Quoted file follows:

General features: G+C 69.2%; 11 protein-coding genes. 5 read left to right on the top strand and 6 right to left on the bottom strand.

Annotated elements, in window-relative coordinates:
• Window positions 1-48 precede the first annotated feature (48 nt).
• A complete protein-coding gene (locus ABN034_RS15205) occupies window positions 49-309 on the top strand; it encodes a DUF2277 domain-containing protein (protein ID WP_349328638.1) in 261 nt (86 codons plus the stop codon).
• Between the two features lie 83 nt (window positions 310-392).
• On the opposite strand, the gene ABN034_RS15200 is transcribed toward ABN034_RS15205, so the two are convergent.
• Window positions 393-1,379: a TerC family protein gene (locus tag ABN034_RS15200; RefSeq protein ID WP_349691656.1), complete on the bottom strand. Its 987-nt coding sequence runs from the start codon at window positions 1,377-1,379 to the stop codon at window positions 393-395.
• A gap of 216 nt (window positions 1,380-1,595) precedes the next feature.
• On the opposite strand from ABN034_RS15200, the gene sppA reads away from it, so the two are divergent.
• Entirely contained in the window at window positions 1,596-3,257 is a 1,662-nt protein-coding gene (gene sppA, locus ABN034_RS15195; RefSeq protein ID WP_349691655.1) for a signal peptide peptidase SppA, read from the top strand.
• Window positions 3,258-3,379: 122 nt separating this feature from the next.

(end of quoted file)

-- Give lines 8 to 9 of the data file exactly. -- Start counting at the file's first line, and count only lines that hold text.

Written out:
• A gap of 216 nt (window positions 1,380-1,595) precedes the next feature.
• On the opposite strand from ABN034_RS15200, the gene sppA reads away from it, so the two are divergent.